I try to discuss car seat safety at each check-up appointment, and have always been especially mindful of doing this at the one-year check up. A new policy (April 2011) by colleagues at the American Academy of Pediatrics recommends what I have been discussing for a while now: children up to age two should remain in rear-facing safety seats. The new policy is supported by research that shows children younger than 2 are 75% less likely to die or be severely injured in a crash if they are rear-facing. So how did we get here? Original recommendations (established in 2009), I had followed with my own patients. I discussed turning the car seat to a forward facing position if the child had reached 12 months and 20 pounds. Then in April, an article was published (Inj Prev. 2007;13:398-402), which was the first U.S. data to substantiate the benefits of toddlers riding rear facing until they are two years of age. This study showed that children under the age of two are 75 percent less likely to die or experience a serious injury when they are riding in a rear-facing. That is a fairly compelling statistic to keep that car seat rear-facing for another year! Studies have shown that rear-facing seats are more likely to support the back, neck, head and pelvis because the force of a crash is distributed evenly over the entire body. Toddlers between the ages of 12 and 23 months who ride rear facing are more than five times safer than toddlers in that same age group who ride forward-facing in a car seat. There has also been concern that rear-facing toddlers whose feet reach the back of the seat are more likely to suffer injuries to the lower extremities in a car accident. But a commentary written by Dr. Marilyn Bull in Pediatrics (2008;121:619-620) dispelled the myth with documentation that lower extremity injuries were rare with rear-facing seats. So, it has now been over two years since this data was published and recommended, and parents continue to say, “I just turned the seat around any way” or “I didn’t know.” I did go look at car-seats the other day and I noted that the labeling on the boxes had all been changed to recommend rear facing until two years or until a toddler reaches the maximum height and weight recommendations for the model. I take this to mean that some “small” toddlers could even rear face longer as they do in some European countries. For safety sake, rather than convenience, keep that car seat in the rear facing position. I wonder if they will begin putting DVD players and cup holders facing toward these toddlers, as that seemed to be a concern of many parents. Maybe this will make it “okay” to listen to music or talk while in the car rather than watching TV, at least until a child is older!! If you need references on car seats go to http://www.nhtsa.dot.gov or http://www.seatcheck.org Send your question or comment to Dr. Sue!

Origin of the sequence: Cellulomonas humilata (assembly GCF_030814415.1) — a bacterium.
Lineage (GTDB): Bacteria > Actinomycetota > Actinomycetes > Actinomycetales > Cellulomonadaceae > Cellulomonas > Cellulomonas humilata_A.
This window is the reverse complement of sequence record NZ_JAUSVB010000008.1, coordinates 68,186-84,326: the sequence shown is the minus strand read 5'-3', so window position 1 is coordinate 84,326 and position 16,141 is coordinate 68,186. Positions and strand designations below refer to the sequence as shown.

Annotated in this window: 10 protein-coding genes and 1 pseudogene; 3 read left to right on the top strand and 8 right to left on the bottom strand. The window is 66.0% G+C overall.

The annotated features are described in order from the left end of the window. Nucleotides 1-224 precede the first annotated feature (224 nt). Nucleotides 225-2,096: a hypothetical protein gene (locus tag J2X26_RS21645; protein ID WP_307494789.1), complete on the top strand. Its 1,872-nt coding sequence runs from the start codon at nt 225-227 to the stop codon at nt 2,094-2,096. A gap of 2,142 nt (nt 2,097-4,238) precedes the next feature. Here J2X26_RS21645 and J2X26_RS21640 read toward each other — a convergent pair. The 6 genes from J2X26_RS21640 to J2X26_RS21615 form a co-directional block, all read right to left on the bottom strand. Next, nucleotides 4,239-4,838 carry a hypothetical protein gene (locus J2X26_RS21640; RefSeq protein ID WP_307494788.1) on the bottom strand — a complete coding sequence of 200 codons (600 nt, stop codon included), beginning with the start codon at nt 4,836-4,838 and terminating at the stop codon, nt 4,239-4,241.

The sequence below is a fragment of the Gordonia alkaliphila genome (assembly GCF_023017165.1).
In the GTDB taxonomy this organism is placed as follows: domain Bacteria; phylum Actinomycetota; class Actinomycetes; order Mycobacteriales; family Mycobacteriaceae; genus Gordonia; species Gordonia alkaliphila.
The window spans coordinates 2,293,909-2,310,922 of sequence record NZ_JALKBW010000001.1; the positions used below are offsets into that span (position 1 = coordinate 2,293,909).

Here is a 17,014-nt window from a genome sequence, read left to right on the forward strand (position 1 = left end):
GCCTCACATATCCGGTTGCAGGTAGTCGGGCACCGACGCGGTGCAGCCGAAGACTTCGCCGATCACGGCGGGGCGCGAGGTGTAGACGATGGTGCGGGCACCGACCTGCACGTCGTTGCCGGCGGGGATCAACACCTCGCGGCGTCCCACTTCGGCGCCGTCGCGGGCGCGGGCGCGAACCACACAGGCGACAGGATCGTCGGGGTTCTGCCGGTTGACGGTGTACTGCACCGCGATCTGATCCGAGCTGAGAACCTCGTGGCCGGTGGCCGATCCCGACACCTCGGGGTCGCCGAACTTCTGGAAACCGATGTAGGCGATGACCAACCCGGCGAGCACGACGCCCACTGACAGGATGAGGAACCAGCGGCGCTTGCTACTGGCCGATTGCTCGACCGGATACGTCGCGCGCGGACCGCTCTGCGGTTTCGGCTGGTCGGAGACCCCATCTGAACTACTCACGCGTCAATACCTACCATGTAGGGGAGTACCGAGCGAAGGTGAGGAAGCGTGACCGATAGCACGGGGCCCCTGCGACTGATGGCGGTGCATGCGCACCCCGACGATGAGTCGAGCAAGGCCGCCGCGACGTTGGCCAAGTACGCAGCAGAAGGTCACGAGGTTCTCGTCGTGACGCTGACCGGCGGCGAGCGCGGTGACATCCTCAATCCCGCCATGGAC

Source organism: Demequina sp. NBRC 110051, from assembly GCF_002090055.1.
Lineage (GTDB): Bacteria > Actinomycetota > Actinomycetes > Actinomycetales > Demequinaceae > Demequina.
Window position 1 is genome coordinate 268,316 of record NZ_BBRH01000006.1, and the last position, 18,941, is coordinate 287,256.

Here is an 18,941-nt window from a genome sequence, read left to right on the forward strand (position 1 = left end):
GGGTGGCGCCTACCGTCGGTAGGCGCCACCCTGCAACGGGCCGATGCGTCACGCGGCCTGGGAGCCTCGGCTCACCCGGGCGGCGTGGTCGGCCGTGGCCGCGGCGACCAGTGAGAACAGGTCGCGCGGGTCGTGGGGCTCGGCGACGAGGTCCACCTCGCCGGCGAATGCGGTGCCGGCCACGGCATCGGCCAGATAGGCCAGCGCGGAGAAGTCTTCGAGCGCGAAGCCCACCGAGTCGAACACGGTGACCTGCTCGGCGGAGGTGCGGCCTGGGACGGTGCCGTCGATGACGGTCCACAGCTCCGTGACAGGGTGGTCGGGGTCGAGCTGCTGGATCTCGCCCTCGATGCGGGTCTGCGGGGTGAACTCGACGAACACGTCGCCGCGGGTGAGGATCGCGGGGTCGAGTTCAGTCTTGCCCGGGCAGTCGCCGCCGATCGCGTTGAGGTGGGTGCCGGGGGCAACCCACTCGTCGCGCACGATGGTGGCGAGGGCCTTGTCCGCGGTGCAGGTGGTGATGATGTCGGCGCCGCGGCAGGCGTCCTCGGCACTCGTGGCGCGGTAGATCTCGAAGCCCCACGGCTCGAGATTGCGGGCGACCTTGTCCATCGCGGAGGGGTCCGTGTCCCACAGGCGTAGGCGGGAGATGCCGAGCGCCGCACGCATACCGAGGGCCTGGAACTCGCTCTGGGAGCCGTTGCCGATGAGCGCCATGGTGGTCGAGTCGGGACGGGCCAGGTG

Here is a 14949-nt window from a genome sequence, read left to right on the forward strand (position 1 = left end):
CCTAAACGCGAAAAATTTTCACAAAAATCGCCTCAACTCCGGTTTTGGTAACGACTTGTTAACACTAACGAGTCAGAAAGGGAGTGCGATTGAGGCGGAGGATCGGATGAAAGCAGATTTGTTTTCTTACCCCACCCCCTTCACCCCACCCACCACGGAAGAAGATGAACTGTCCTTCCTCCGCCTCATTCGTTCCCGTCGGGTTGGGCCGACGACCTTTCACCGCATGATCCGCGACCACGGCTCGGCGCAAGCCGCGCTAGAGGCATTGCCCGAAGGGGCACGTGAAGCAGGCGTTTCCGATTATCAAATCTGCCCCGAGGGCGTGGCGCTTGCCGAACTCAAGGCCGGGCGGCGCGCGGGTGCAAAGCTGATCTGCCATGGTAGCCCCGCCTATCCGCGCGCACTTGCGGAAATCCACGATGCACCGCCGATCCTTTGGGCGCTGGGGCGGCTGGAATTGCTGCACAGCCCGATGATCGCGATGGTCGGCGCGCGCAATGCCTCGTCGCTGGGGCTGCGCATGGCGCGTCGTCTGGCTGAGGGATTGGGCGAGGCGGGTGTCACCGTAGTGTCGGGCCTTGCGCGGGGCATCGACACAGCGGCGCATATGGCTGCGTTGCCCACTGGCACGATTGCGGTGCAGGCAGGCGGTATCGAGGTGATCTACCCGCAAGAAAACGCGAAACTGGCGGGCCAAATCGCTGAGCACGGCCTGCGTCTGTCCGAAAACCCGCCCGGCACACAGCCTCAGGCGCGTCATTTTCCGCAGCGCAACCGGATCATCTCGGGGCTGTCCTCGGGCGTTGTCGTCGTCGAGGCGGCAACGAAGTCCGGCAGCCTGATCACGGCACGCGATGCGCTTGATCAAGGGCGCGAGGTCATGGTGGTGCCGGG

Leaving Children in a Hot Car